A British man could be the first person in the world to be cured of a deadly type of brain cancer by an experimental new therapy.
The father-of-two was told he may have only months to live, but a year on, his tumour has disappeared and his recovery has been hailed by doctors as ‘extraordinary’.
He is one of ten patients with advanced glioblastoma brain cancer – the disease that killed politician Tessa Jowell – on a new combination treatment which is in early trial stages.
Preliminary findings suggest the drugs work well on glioblastoma patients who also have a particular genetic defect.
Further research will be needed, but experts believe the treatment could represent one of the biggest breakthroughs in years in treating one of the most aggressive and deadly cancers.
Battle: Tessa Jowell with her daughter Jess and granddaughter Ottie. In 2018, the former Labour MP died after a battle with advanced glioblastoma brain cancer
Dr Juanita Lopez, oncologist at The Royal Marsden NHS Foundation Trust and study author said: ‘This is an extraordinary case considering how early on in the study we are. We believe our findings open the door to the further development of what could become a game-changing treatment for some brain tumour patients.’
Weird science: Coming back from death can happen
Coming back from the dead isn’t just something you watch in a Dracula movie – it’s a real-life phenomenon.
Autoresuscitation happens when someone’s heart stops and then, some time later, spontaneously restarts.
It’s known as the Lazarus Effect, after the story of Jesus raising Lazarus of Bethany from the dead.
A study in 2020 found 65 cases of autoresuscitation reported in medical literature between 1982 and 2018, of which 18 made a complete recovery.
The majority of cases were ‘dead’ for minutes, though in some cases signs of life were not noticed for hours.
Glioblastoma is the most common form of brain tumour in the UK, with more than 2,000 cases diagnosed every year. It has a notoriously poor prognosis.
Patients usually only live for 14 months after diagnosis, making it one of the most deadly cancers.
This is partly to do with the speed the cancer spreads, but it is also due to a lack of treatments able to successfully combat it. In 2018, former Labour MP Tessa died after a battle with the disease.
She used her final speech in the House of Lords to call for more funding to develop better treatments for brain cancer.
While many glioblastoma patients will undergo surgery to remove the cancer, it almost always returns.
Now, researchers at The Institute of Cancer Research and The Royal Marsden NHS Foundation Trust believe they may have stumbled on a breakthrough.
The new treatment is a combination of drugs atezolizumab and ipatasertib, which help the immune system spot and destroy the cancer.
Crucially, scientists have found a link between the two patients on the trial who responded well.
Both have tumours with a faulty gene called PTEN, found throughout the body and known as an ‘anti-tumour’ gene because it stops cells over-multiplying.
Cancers often develop when defects in the body cause the PTEN gene to switch off. About a quarter of all glioblastoma patients have a faulty PTEN gene.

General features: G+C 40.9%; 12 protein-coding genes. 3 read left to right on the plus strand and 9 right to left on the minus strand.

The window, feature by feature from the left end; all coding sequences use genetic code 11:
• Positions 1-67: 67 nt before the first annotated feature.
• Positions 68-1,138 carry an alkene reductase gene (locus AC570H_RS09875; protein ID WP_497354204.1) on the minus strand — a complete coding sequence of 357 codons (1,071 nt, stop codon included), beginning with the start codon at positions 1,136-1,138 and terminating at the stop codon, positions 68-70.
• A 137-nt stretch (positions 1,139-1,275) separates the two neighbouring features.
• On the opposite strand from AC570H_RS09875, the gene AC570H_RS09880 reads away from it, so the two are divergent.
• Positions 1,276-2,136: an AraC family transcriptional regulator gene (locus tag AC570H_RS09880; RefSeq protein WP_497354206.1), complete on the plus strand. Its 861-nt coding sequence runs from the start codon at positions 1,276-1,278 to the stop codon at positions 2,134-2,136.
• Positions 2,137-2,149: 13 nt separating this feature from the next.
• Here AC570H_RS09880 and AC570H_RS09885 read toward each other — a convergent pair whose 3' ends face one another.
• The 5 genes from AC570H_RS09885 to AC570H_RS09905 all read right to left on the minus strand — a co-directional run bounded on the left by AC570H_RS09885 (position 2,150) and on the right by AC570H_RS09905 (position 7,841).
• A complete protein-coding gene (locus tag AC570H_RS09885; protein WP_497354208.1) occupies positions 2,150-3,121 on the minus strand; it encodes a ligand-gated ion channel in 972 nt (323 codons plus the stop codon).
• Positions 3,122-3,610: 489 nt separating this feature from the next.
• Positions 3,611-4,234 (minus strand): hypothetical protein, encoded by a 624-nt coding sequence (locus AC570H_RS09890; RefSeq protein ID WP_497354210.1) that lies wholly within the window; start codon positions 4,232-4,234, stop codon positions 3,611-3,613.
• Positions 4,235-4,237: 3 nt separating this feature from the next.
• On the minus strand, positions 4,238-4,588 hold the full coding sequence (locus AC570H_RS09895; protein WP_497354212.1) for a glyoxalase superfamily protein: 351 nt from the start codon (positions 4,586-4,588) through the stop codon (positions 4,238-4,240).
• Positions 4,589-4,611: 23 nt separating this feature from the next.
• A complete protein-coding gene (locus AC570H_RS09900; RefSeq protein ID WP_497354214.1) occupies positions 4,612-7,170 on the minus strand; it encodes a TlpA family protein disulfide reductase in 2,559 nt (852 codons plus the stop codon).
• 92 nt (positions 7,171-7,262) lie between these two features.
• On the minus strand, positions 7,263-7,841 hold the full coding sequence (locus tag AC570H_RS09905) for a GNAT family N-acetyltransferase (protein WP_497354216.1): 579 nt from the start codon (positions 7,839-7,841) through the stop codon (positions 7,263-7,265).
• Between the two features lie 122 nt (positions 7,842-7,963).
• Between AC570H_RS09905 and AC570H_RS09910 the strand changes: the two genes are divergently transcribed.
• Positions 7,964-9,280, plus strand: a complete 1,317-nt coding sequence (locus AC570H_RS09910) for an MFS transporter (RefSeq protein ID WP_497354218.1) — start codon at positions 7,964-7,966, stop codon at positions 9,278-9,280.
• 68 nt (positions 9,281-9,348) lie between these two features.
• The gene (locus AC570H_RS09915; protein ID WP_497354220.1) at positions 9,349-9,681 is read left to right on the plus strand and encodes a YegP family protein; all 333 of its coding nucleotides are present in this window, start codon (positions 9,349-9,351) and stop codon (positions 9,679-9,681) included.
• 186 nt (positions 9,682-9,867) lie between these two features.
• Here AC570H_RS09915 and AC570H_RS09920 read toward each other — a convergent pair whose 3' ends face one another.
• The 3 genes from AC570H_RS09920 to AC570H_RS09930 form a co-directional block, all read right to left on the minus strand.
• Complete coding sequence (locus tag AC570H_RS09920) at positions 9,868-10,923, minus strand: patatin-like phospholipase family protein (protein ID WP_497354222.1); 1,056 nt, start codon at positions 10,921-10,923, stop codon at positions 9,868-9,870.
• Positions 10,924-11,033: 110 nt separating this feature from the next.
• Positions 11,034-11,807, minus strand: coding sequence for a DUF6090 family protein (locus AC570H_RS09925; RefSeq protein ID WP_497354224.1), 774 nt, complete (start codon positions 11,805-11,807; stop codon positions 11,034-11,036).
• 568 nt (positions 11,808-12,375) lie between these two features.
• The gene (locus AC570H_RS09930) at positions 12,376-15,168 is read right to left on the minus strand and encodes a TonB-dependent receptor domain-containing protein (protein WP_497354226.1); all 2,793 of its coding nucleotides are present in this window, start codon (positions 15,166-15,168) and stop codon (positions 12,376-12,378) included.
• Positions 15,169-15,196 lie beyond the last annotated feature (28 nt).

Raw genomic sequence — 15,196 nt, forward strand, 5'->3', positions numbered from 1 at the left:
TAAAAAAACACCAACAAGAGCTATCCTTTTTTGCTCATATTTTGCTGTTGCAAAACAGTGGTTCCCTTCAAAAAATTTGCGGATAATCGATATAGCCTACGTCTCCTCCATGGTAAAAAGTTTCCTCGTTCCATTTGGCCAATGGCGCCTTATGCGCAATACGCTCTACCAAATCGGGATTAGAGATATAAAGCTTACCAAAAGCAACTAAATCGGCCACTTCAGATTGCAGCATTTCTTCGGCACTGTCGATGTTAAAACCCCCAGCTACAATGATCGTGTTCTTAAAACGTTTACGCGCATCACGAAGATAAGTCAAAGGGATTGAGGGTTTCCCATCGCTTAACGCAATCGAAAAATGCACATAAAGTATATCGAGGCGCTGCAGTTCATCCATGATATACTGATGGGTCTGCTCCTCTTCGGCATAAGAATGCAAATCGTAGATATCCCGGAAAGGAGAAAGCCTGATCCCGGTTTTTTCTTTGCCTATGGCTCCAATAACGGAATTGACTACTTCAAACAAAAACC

Dr Lopez says she hopes the findings will spark excitement in the cancer community. ‘These are still really early days in the research process and the next step is a larger trial. We’re looking to recruit more patients with advanced glioblastoma to take part and we need more funding. It’s possible we could be looking at a major step forward.’
Patient Hamish Mykura, 59, a TV producer from West Sussex, says he believed 2020 would be his last until scans revealed his brain cancer had all but vanished.
Ms Jowell used her final speech in the House of Lords to call for more funding to develop better treatments for brain cancer
Your amazing body
Blue and green eyes are in fact colourless
The front of the coloured part of the eye, the iris, is made up of fibres of colourless proteins and pigment. The amounts of each determines eye colour.
Brown eyes have more melanin, giving them their dark colour. Blue eyes have no pigment at all. But when light hits their proteins, it ‘scatters’, as a result of something called the Tyndall effect, which makes them appear blue.
It’s a similar effect to the one that makes the sky look blue. It means that blue eyes don’t have a set colour – it all depends on the amount of light available when you look at them.
‘The doctors are cautious but there’s a possibility I may be the first person to be cured of glioblastoma using drugs.’
Hamish was diagnosed with glioblastoma in 2018. He said: ‘I was on the train to the airport when I couldn’t remember where I was going or how to work my mobile phone. My brain completely went.’
A hospital scan showed Hamish had a cancerous lump in his left temporal lobe, and soon after he underwent an awake brain surgery to remove the tumour.
‘The surgery was successful and they removed most of the cancer, but within a year it began to return, and chemotherapy and radiotherapy weren’t halting it. I felt I was a goner.’
Hamish joined nine other patients with advanced brain cancer on the experimental drug combo at the Royal Marsden. Every three weeks he went into hospital to be given atezolizumab intravenously.
At the same time, he was taking two pills of ipatasertib every day. He said: ‘At first, scans appeared to show the cancer was still growing and I had to go in for another surgery.’
But when the surgeons operated on Hamish, they were shocked to find the growth they had seen on the scan was not cancerous. He says: ‘It was all benign tissue which had grown due to inflammation.’
Hamish’s condition improved rapidly. Scans showed the cancer was shrinking and his speech and general thinking improved.
Dr Lopez said: ‘The fact these two cases had strong responses may help us focus further research and help us tackle this terrible cancer.’